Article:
In Trump election case, Georgia jury recommended charges against Senator Lindsey Graham

In Trump election case, Georgia jury recommended charges against Senator Lindsey Graham

“I didn’t find any evidence of mass voter fraud, but I did have concerns about the mail-in ballot systems in Georgia and other places. This is troubling for the country. We can’t criminalise senators for doing their job.”

A combination picture shows police booking mugshots of former US president Donald Trump and the 18 people indicted with him.Credit: Reuters

There was no recording of the phone call, so it was one man’s word against another – unlike Trump’s damning phone call where he asked Raffensperger to “find” the 11,780 votes he needed to win Georgia.

The newly unredacted report that was released on Friday nonetheless provides the clearest insight yet into the secret jury’s thinking as they probed for months whether Trump and his allies broke the law after losing the 2020 election.

The panel heard from 75 witnesses between June to December last year. In the end, Willis indicted 19 out of the 39 people named in the report, including Trump, his former attorney Rudy Giuliani, former White House chief of staff Mark Meadows, lawyers Sidney Powell and Jenna Ellis, and justice department official Jeffrey Clark.

Meanwhile, as some of Trump’s co-defendants struggle to cover their legal bills, the former president hosted a $100,000-per-seat fundraising dinner for Giuliani at his Bedminister golf course in New Jersey on Thursday night (local time).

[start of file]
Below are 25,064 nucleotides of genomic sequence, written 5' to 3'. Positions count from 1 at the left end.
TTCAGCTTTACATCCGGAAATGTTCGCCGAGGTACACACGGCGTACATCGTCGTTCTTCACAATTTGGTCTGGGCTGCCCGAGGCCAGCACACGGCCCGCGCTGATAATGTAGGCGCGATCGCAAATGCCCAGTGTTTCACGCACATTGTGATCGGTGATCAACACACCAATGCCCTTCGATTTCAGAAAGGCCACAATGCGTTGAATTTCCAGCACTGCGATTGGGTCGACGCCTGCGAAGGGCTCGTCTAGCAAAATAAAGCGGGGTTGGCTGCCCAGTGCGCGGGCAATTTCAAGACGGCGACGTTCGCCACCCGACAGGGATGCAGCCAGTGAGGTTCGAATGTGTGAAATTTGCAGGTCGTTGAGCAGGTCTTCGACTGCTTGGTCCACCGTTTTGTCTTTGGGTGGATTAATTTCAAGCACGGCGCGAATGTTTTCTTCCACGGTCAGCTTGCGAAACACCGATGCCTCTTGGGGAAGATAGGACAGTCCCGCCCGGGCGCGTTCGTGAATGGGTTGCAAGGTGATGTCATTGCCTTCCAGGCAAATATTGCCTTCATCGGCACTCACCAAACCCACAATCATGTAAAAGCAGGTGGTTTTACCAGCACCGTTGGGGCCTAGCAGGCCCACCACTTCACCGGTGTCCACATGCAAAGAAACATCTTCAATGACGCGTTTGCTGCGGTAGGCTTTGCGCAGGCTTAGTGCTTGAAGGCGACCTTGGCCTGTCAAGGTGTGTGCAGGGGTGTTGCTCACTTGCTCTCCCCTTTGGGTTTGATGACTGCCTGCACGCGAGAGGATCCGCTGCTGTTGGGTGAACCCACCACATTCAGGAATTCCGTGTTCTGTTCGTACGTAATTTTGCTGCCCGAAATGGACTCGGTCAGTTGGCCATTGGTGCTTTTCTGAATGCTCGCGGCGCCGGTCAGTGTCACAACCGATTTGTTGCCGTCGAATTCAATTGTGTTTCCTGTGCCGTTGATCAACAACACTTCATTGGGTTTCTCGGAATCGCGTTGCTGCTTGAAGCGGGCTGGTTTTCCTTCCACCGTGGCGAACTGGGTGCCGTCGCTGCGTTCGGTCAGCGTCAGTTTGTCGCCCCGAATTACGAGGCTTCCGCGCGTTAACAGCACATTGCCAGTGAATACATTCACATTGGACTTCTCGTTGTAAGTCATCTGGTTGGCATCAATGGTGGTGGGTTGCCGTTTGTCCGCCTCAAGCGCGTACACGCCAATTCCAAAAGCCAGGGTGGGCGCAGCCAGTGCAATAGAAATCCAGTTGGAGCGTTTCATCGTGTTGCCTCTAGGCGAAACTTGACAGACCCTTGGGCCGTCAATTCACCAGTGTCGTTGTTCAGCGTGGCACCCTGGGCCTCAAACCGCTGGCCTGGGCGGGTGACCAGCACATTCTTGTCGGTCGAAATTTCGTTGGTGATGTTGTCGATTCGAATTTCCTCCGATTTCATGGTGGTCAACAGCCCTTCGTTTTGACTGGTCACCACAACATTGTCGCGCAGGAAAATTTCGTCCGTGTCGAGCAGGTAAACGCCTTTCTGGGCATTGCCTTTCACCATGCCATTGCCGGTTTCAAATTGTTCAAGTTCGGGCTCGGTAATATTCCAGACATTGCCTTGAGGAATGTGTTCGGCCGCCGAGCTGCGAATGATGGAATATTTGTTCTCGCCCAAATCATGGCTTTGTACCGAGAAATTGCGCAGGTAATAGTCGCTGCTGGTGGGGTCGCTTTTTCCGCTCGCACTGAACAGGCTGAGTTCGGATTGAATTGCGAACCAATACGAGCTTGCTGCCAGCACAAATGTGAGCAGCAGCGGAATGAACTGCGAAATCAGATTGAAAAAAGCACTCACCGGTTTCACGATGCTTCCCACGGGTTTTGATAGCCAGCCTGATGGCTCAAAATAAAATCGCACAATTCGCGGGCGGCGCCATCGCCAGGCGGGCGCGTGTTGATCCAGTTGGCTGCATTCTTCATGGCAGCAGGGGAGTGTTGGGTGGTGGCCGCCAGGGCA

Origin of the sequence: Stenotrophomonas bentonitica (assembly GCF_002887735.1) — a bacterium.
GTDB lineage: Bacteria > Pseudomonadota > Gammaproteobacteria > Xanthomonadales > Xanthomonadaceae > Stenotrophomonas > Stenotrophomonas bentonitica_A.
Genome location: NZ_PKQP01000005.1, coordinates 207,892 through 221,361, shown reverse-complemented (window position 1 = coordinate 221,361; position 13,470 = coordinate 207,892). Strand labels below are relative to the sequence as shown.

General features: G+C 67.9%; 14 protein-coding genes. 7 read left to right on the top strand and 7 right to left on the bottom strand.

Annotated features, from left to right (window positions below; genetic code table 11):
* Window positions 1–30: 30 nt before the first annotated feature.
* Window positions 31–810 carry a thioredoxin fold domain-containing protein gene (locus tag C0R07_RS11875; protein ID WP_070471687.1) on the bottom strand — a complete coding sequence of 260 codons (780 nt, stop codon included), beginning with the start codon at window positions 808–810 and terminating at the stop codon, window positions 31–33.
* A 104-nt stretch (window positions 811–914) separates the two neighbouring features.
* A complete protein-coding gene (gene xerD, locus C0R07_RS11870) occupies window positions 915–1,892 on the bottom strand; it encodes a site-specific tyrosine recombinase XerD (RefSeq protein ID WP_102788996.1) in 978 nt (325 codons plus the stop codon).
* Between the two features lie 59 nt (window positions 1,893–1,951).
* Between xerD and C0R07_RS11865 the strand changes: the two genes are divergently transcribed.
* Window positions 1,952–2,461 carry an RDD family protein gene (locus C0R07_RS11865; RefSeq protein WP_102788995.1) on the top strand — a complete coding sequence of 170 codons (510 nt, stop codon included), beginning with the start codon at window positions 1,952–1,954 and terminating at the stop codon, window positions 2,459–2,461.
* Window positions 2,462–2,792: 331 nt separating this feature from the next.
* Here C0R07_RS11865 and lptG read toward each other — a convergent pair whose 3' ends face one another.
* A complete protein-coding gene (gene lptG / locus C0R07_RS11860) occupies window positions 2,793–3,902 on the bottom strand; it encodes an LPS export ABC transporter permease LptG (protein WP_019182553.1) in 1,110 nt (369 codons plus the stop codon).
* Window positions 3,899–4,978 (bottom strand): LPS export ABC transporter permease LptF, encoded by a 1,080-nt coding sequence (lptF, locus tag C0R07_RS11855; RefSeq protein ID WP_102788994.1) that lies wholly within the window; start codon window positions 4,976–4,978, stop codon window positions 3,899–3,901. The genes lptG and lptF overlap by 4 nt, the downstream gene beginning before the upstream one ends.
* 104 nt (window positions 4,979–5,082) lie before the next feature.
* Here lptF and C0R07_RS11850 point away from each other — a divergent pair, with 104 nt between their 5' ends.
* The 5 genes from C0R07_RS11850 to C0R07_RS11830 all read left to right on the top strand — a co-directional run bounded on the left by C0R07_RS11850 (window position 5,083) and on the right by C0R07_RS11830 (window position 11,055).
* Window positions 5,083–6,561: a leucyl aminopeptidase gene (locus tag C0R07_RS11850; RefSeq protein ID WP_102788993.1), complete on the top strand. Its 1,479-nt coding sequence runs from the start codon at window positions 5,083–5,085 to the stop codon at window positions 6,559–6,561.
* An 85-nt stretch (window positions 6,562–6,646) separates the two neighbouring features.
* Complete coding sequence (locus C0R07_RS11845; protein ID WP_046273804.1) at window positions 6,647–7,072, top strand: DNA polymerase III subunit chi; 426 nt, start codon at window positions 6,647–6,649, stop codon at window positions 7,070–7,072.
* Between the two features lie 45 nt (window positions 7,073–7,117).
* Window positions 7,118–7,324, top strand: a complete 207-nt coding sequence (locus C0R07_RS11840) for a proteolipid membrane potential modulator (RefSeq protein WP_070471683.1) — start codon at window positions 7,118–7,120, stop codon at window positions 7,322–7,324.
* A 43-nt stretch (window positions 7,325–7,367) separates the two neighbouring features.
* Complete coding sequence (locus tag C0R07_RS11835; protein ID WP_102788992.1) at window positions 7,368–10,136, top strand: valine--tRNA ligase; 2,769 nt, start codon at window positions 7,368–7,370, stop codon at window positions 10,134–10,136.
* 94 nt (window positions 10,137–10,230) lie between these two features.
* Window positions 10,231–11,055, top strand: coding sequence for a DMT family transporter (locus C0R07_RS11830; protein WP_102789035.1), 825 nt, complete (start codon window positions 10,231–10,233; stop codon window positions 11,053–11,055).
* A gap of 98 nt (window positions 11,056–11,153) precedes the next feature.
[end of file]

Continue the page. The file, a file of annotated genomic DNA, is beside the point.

Ahead of the event, Giuliani’s son, Andrew, told local radio station WABC that the event was expected to raise more than $US1 million for his father and that Trump had committed to hosting a second event at his Mar-a-Lago club in Palm Beach, Florida, in coming months.

But even then, Andrew Giuliani said, “it won’t be enough to get through this”.

Giuliani was also found liable last month by a federal judge for failing to hand over information in a defamation lawsuit brought by two Georgia election poll workers, Ruby Freeman and Wandrea “Shaye” Moss.


They claimed there were falsely accused of fraud by the now disgraced former New York mayor.

The case now edges towards a trial in Washington that could result in Giuliani being ordered to pay significant damages to the women, in addition to the tens of thousands of dollars in legal fees he has already being directed to pay in that case, as well as the new costs of the Georgia trial.

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